Last Monday, the United States Supreme Court denied cert in the highly publicized insider trading case of United States. v. Newman, 773 F.3d 438 (2d Cir. 2014). Without providing further commentary, the justices said they would not consider the Government’s challenge to the Second Circuit’s decision overturning the insider trading convictions of two hedge fund portfolio managers. The Supreme Court’s denial means that the Second Circuit’s decision limiting the scope of insider trading liability remains good law. It also signals the end of the Justice Department’s efforts to overturn a decision that the Government called a “roadmap for unscrupulous traders.”
Newman, a former portfolio manager at Diamond Capital Management, and Chiasson, co-founder of Level Global Investors, were convicted in 2012 and sentenced to four-and-a-half and six-and-a-half years in prison, respectively. According to the Government, lower-level financial analysts at Diamondback and Level Global received nonpublic earnings information from insiders at two public technology companies, and passed this information on to their portfolio managers (including Newman and Chiasson), who then executed trades on the basis of this information. As we previously reported, the Second Circuit reversed Newman’s and Chiasson’s convictions in 2014, finding that the Government must show that a trader knew that the insider disclosed information in exchange for personal benefit. The Court went on to hold that the personal benefit must be more concrete than the mere fact of friendship between the tipper and tipee, including “proof of a meaningfully closer relationship” that generates actual or potential pecuniary gain or something similarly valuable in nature. The Court held there was insufficient evidence for a jury to find that the corporate insiders received a benefit, much less that Newman and Chiasson knew of such a benefit, and overturned the convictions. The Court’s ruling was seen by many as a blow to the Justice Department’s Wall Street crackdown.
In its cert petition to the Supreme Court (which we first told you about here), the Government sought to overturn the Second Circuit’s definition of what amounts to a “personal benefit.” The government argued that the Second Circuit’s definition could not be reconciled with the Supreme Court’s 1983 decision in Dirks v. SEC, 463 U.S. 646 (1983), which “did not require an ‘exchange’ to find liability for a gift of inside information.” The Government also claimed that the “meaningfully close” requirement identified by Newman should be rejected because it found no support in Dirks. The Government argued in its petition that if the ruling were left in place, conduct long understood as prohibited would “elude criminal prosecution.” The Government also asserted that the Appellate Court’s decision would “hurt market participants, disadvantage scrupulous market analysts, and impair the government’s ability to protect the fairness and integrity of the securities markets.”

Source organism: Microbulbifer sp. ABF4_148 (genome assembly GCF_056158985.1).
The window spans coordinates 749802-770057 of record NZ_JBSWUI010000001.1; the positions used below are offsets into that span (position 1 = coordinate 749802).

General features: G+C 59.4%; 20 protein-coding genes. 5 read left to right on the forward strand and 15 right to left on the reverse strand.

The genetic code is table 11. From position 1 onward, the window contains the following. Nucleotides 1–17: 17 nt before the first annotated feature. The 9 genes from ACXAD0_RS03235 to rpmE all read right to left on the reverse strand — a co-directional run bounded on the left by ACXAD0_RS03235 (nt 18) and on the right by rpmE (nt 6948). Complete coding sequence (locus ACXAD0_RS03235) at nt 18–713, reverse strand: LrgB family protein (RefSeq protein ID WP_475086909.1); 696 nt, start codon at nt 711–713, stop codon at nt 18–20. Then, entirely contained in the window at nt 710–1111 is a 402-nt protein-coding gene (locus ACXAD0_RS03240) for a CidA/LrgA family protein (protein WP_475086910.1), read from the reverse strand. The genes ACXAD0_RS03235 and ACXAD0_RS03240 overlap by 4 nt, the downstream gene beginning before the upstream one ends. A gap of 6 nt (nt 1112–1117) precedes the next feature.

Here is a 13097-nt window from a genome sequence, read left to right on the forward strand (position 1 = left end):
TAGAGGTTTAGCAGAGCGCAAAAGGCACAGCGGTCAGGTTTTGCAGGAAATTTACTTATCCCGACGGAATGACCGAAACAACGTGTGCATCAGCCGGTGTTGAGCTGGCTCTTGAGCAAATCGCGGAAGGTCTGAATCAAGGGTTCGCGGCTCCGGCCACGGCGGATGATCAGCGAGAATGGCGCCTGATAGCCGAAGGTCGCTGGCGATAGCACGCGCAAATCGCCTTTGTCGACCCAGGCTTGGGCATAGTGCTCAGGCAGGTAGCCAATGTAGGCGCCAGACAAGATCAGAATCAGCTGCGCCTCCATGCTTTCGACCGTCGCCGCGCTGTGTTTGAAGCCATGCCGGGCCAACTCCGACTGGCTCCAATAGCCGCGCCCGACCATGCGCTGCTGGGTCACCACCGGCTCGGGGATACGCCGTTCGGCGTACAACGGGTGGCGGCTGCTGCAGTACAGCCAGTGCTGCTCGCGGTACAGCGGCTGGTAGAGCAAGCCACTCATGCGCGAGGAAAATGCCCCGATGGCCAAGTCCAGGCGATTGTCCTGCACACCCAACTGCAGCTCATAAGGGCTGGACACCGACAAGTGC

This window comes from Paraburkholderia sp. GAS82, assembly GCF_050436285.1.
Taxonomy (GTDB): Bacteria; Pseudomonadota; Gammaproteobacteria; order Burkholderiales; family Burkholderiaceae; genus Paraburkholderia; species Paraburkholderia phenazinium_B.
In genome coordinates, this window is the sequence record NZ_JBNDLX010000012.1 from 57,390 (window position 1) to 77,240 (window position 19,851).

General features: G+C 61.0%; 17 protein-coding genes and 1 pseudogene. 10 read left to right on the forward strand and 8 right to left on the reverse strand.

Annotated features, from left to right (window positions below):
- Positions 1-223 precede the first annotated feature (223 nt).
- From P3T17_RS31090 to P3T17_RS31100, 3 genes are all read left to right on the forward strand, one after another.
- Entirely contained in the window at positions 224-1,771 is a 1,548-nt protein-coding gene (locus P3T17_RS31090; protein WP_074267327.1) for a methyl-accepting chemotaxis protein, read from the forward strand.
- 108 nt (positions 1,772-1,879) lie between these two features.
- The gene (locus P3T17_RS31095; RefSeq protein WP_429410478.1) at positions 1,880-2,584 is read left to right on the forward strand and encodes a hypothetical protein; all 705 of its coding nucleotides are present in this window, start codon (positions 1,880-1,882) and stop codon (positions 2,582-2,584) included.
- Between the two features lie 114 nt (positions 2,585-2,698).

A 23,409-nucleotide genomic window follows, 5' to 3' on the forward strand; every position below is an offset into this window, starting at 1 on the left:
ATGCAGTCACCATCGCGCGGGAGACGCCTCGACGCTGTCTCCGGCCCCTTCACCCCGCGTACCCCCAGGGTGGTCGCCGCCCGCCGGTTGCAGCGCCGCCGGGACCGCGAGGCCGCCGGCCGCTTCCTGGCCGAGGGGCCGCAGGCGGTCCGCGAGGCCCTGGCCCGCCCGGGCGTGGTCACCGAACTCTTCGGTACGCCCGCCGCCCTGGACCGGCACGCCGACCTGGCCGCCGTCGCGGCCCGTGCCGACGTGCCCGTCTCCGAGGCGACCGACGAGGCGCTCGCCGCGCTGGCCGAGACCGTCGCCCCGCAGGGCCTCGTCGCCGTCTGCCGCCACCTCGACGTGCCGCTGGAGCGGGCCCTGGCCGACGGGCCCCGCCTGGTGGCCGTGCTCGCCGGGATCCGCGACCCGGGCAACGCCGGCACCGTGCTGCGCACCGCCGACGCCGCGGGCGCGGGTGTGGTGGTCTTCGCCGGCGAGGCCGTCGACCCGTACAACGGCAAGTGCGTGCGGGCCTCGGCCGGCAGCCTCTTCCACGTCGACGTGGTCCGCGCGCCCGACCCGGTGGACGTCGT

The Supreme Court’s cert denial undoubtedly leaves a gap in the tools currently available to the Government in prosecuting insider trading cases, and it will be interesting to see what federal prosecutors do in identifying ways around the higher standard for proving insider trading. Even if the Government were to now direct its efforts in defining the law of insider trading towards Congress (as Newman said it should in his brief: “…the government’s effort to advance its policy agenda would be better directed to Congress, which can and has considered legislation defining the elements of insider trading”), that would be far from an easy or quick fix. While three bills aimed at broadening the prohibition on insider trading were introduced in Congress following Newman (and while more may follow in the wake of the Supreme Court’s cert denial), it is doubtful that the current majority will actually pass a tougher Act, and it will likely take a change in the majority to get legislation passed that will fill the gaps left by Newman.
Uncertainties surrounding the law of insider trading therefore seem destined to remain, and are only heightened by the Supreme Court’s refusal to consider the issues set forth in Newman. In the recent decision of United States v. Salman, the Ninth Circuit held that the relationship between a tipper who shared confidential information with his brother qualified as the sort of “meaningfully close relationship” identified by the Second Circuit (No. 14-10204 (9th Cir. July 6, 2015)). Salman, a remote tippee, argued that the direct tippee’s familial relationship with his tipper-brother was insufficient to demonstrate that the tipper had received a benefit because, under Newman, the tipper had to have received “at least a potential gain of a pecuniary or similarly valuable nature.” The Salman court rejected that argument, holding that “[t]o the extent Newman [could] be read to go so far,” the Ninth Circuit would decline to follow it. Some, including the Government in its cert petition, argued that Salman is in conflict with Newman because the Court “did not apply the additional requirements that the Second Circuit…layered on top of Dirk’s personal benefit test.” The Government also argued that the Seventh Circuit’s decision in SEC v. Maio (51 F.3d 623 (7th Cir. 1995)) was inconsistent with Newman because the Seventh Circuit “rejected the argument that the insider’s ‘disclosure was not improper because he did not receive any direct or indirect personal benefit as a result of his tip.’” If the inconsistences in approach between circuit courts continue or expand, it is possible that the Supreme Court will choose to consider the issue in the future. However, in the meantime, the Supreme Court’s denial of cert leaves unresolved an uncertain landscape surrounding the law of insider trading, and the specific parameters and implications of the Newman ruling will likely continue to be debated in the coming years.